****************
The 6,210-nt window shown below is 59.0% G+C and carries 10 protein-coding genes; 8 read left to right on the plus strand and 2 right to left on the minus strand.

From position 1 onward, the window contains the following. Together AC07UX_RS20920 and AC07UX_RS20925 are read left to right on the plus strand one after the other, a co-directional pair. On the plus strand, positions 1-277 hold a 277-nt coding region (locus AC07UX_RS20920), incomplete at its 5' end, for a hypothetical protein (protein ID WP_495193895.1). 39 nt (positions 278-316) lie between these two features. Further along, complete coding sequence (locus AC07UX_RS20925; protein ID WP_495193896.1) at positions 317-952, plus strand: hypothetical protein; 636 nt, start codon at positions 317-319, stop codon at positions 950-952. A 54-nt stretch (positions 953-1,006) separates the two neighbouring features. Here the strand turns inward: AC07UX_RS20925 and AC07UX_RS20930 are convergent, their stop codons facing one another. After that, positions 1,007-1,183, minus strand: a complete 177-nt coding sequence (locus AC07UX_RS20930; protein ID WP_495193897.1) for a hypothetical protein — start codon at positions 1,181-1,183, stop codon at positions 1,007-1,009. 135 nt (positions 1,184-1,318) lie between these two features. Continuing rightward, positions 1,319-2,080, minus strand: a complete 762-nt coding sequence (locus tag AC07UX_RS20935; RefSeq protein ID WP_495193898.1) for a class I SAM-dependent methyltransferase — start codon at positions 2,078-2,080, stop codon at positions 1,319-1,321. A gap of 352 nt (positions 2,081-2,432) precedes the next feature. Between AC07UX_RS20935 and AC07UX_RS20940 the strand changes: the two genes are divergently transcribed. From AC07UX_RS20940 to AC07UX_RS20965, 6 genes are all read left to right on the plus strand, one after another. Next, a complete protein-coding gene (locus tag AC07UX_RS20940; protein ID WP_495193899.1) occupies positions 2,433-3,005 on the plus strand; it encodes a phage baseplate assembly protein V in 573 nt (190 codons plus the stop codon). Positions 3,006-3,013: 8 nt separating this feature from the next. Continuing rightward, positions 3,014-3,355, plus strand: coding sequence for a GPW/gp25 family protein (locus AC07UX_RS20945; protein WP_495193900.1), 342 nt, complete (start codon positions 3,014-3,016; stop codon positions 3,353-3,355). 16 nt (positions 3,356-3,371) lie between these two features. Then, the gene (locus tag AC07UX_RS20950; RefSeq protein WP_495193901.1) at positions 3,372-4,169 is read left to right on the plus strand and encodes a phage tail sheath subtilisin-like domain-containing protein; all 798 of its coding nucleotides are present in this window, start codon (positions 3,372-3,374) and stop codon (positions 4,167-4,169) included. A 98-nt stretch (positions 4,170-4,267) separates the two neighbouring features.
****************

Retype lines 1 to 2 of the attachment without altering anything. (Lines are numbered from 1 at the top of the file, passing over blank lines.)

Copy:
The 6,210-nt window shown below is 59.0% G+C and carries 10 protein-coding genes; 8 read left to right on the plus strand and 2 right to left on the minus strand.

From position 1 onward, the window contains the following. Together AC07UX_RS20920 and AC07UX_RS20925 are read left to right on the plus strand one after the other, a co-directional pair. On the plus strand, positions 1-277 hold a 277-nt coding region (locus AC07UX_RS20920), incomplete at its 5' end, for a hypothetical protein (protein ID WP_495193895.1). 39 nt (positions 278-316) lie between these two features. Further along, complete coding sequence (locus AC07UX_RS20925; protein ID WP_495193896.1) at positions 317-952, plus strand: hypothetical protein; 636 nt, start codon at positions 317-319, stop codon at positions 950-952. A 54-nt stretch (positions 953-1,006) separates the two neighbouring features. Here the strand turns inward: AC07UX_RS20925 and AC07UX_RS20930 are convergent, their stop codons facing one another. After that, positions 1,007-1,183, minus strand: a complete 177-nt coding sequence (locus AC07UX_RS20930; protein ID WP_495193897.1) for a hypothetical protein — start codon at positions 1,181-1,183, stop codon at positions 1,007-1,009. 135 nt (positions 1,184-1,318) lie between these two features. Continuing rightward, positions 1,319-2,080, minus strand: a complete 762-nt coding sequence (locus tag AC07UX_RS20935; RefSeq protein ID WP_495193898.1) for a class I SAM-dependent methyltransferase — start codon at positions 2,078-2,080, stop codon at positions 1,319-1,321. A gap of 352 nt (positions 2,081-2,432) precedes the next feature. Between AC07UX_RS20935 and AC07UX_RS20940 the strand changes: the two genes are divergently transcribed. From AC07UX_RS20940 to AC07UX_RS20965, 6 genes are all read left to right on the plus strand, one after another. Next, a complete protein-coding gene (locus tag AC07UX_RS20940; protein ID WP_495193899.1) occupies positions 2,433-3,005 on the plus strand; it encodes a phage baseplate assembly protein V in 573 nt (190 codons plus the stop codon). Positions 3,006-3,013: 8 nt separating this feature from the next. Continuing rightward, positions 3,014-3,355, plus strand: coding sequence for a GPW/gp25 family protein (locus AC07UX_RS20945; protein WP_495193900.1), 342 nt, complete (start codon positions 3,014-3,016; stop codon positions 3,353-3,355). 16 nt (positions 3,356-3,371) lie between these two features. Then, the gene (locus tag AC07UX_RS20950; RefSeq protein WP_495193901.1) at positions 3,372-4,169 is read left to right on the plus strand and encodes a phage tail sheath subtilisin-like domain-containing protein; all 798 of its coding nucleotides are present in this window, start codon (positions 3,372-3,374) and stop codon (positions 4,167-4,169) included. A 98-nt stretch (positions 4,170-4,267) separates the two neighbouring features.